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I don't want to sound like a know it all , but I have treated many burn victims over the last 25 years. First , cold water or somthing cold for 5 or 10 min. or longer . Depends on size and severity of burns. Then gently clean with water or mild soap and water . Do not scrub. Just clean. If wound is charred go to er now! Then put some kind of sterile dressing on the burn to prevent infection. Aloe is not magic but it is sterile and it sticks. Vasoline is cheap and works great. Butter not so good. Has salt falls off dog licks it off. The burn heals because God built us to heal. And you cleaned the injury. To get a good weld need clean surface . To make mom not yell need clean plate. Clean is good. Hey Gary , we met at Steve's in Topeka. Forging time is here! Doc Blues

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I've had good luck with straight vitamin E oil, as strong as you can get it.

 

Next burn I'm trying honey. (You know there will be a "next burn," as well as I do...)

 

I have noticed that no matter what, having been burned so many times, my body seems to heal better and faster simply by experience...

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(You know there will be a "next burn," as well as I do...)

 

I have noticed that no matter what, having been burned so many times, my body seems to heal better and faster simply by experience...

 

;) It seems that the hot scale will find you just when you can't stop what you're doing. You know that it's going to burn but sometimes just have to say, "Oh well".

Edited by Gary Mulkey

Gary

 

ABS,CKCA,ABKA,KGA

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Honey is good to, but its better on hot biscuts. Seriously, burns are no fun .Do yourself a favor and skip the folk cures. Cold , clesn and cover. Allow to heal. Keep forging ahead.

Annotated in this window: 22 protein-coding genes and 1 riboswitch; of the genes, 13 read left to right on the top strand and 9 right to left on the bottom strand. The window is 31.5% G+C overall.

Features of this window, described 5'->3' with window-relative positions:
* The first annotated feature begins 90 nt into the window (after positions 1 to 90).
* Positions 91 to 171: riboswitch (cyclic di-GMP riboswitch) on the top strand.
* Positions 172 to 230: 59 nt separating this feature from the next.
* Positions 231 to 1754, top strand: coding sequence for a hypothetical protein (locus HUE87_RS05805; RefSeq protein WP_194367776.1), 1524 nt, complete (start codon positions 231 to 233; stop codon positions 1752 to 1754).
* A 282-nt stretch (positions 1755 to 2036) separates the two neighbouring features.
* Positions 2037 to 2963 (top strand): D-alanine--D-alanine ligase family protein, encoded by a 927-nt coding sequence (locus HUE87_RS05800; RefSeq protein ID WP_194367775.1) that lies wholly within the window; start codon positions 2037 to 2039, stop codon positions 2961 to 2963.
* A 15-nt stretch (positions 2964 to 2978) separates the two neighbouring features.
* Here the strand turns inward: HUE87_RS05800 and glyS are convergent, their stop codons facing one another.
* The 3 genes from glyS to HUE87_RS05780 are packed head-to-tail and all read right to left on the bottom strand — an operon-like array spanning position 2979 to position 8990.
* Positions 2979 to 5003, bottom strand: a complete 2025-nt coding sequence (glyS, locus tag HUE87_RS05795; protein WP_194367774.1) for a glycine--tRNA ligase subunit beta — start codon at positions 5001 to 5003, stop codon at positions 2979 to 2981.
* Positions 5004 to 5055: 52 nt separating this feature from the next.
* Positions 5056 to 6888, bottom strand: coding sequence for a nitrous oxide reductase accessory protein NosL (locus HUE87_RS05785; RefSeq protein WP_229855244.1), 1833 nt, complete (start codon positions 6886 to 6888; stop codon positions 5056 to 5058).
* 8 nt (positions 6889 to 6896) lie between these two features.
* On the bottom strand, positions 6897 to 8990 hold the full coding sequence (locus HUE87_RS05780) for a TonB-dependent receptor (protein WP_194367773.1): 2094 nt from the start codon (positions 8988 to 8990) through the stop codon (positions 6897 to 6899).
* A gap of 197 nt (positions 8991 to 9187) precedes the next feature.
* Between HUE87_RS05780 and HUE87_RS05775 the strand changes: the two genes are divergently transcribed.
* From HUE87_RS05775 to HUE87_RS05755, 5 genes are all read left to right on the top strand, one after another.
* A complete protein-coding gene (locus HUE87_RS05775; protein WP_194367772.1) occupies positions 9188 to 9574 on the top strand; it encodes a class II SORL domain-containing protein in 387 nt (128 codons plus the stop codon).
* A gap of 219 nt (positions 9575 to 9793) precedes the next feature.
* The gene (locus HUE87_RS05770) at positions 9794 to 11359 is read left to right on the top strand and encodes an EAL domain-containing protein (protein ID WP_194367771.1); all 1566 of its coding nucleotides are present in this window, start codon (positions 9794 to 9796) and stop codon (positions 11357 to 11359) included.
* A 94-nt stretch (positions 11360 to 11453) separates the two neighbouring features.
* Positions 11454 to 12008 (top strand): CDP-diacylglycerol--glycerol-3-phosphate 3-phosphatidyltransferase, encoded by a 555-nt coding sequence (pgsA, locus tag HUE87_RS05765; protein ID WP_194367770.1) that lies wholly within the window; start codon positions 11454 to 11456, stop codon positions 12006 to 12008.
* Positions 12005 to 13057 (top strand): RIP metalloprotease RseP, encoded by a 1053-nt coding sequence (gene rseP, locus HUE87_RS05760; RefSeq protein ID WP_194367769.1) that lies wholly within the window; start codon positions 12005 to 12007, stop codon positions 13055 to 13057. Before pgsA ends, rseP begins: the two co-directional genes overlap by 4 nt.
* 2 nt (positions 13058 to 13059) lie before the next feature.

I'm not speaking for anyone else, but I pretty universally trust the folk cures much more than the pharmaceutical variety. Hundreds, in many cases thousands of years of lore tend to speak great truths. Modern medical science is often too myopic, and increasingly too compromised by profit motives.

 

There does seem to be a body of modern support for honey on burns, for what it's worth. I'd guess that there's not enough money to be made off of it to create real support in the American medical industry. When looking to other, more traditionally minded cultures, I do see more support within their medical communities, as plenty of Google search results reveal.

 

...But that's just me and I have peculiar views on the world at large. :huh:

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Cold water to stop the burn and then I use silver sulfadiazine. I got the doc to write a presription for a big tub of it. Works like a charm.

 

John

 

I can attest to the silver sulfadiazine - many years ago, as a boy scout, I went to Lake Powell, and sunburned the tops of my feet so bad that they were cracked and bleeding to the point that by the time I made it home, I had to soak my shoes and socks off - the docs gave me some silver sulfadizine, and 2 weeks later my feet were all but totally healed ( all because the owner of the boat didn't want socks on board ).

Once you can accept the universe as matter expanding into nothing that is something, wearing stripes with plaid comes easy.

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I don't want to sound like a know it all , but I have treated many burn victims over the last 25 years. ...

 

Yeah, me too. But despite working inside the wards, I like collecting a lot of different ways of knowing things. You never know when you won't have what you're used to having and need an alternative. I've been in this business long enough to remember packing wounds with pure sugar to help them heal and kill infections.

 

There was a study questions the usefulness of silver sulfadiazine. See here: http://clinicalevidence.bmj.com/ceweb/conditions/wnd/1903/1903_I7.jsp The retardation of wound healing by the silver compound, was interestingly counteracted by nystatin and aloe vera.

There are three kinds of men. The one that learns by reading. The few who learn by observation. The rest of them have to pee on the electric fence for themselves. Will Rogers

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Like I said at first, not trying to be aknow it all , just hate seeing people get hurt. Nothing wrong with honey or aloe. I agree that silvadine is not perfect either. Like I suggested in my first post, cold to stop the process of burning then clean the wound then let it heal . Just my two cents . Peter